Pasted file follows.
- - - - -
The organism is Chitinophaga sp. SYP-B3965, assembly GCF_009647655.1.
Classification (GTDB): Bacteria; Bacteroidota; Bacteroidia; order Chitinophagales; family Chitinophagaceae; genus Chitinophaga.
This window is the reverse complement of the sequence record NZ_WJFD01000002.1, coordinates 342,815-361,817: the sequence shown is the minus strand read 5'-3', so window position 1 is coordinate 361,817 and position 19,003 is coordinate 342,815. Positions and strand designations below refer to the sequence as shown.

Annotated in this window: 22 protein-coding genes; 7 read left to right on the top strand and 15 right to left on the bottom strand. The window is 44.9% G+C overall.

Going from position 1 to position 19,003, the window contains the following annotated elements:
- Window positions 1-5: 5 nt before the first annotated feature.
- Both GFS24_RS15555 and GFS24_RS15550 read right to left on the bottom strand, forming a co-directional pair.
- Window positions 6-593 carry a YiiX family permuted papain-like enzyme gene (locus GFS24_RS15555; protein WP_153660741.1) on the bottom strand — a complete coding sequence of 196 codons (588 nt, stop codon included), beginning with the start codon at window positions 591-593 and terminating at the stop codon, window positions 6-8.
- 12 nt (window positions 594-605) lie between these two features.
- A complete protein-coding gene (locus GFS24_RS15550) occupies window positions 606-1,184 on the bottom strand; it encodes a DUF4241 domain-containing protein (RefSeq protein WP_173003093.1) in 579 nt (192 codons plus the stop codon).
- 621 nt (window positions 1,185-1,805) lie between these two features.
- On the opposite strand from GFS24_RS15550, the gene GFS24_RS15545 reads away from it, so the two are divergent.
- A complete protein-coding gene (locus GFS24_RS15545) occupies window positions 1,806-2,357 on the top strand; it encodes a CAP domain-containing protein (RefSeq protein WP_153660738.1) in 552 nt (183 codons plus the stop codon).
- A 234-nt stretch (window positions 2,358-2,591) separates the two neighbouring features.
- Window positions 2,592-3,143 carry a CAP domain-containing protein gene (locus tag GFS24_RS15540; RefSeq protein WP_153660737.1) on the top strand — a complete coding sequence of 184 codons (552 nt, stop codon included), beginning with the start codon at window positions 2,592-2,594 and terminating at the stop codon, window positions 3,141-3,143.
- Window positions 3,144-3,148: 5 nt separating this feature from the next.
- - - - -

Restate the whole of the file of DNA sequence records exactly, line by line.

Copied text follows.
The organism is Chitinophaga sp. SYP-B3965, assembly GCF_009647655.1.
Classification (GTDB): Bacteria; Bacteroidota; Bacteroidia; order Chitinophagales; family Chitinophagaceae; genus Chitinophaga.
This window is the reverse complement of the sequence record NZ_WJFD01000002.1, coordinates 342,815-361,817: the sequence shown is the minus strand read 5'-3', so window position 1 is coordinate 361,817 and position 19,003 is coordinate 342,815. Positions and strand designations below refer to the sequence as shown.

Annotated in this window: 22 protein-coding genes; 7 read left to right on the top strand and 15 right to left on the bottom strand. The window is 44.9% G+C overall.

Going from position 1 to position 19,003, the window contains the following annotated elements:
- Window positions 1-5: 5 nt before the first annotated feature.
- Both GFS24_RS15555 and GFS24_RS15550 read right to left on the bottom strand, forming a co-directional pair.
- Window positions 6-593 carry a YiiX family permuted papain-like enzyme gene (locus GFS24_RS15555; protein WP_153660741.1) on the bottom strand — a complete coding sequence of 196 codons (588 nt, stop codon included), beginning with the start codon at window positions 591-593 and terminating at the stop codon, window positions 6-8.
- 12 nt (window positions 594-605) lie between these two features.
- A complete protein-coding gene (locus GFS24_RS15550) occupies window positions 606-1,184 on the bottom strand; it encodes a DUF4241 domain-containing protein (RefSeq protein WP_173003093.1) in 579 nt (192 codons plus the stop codon).
- 621 nt (window positions 1,185-1,805) lie between these two features.
- On the opposite strand from GFS24_RS15550, the gene GFS24_RS15545 reads away from it, so the two are divergent.
- A complete protein-coding gene (locus GFS24_RS15545) occupies window positions 1,806-2,357 on the top strand; it encodes a CAP domain-containing protein (RefSeq protein WP_153660738.1) in 552 nt (183 codons plus the stop codon).
- A 234-nt stretch (window positions 2,358-2,591) separates the two neighbouring features.
- Window positions 2,592-3,143 carry a CAP domain-containing protein gene (locus tag GFS24_RS15540; RefSeq protein WP_153660737.1) on the top strand — a complete coding sequence of 184 codons (552 nt, stop codon included), beginning with the start codon at window positions 2,592-2,594 and terminating at the stop codon, window positions 3,141-3,143.
- Window positions 3,144-3,148: 5 nt separating this feature from the next.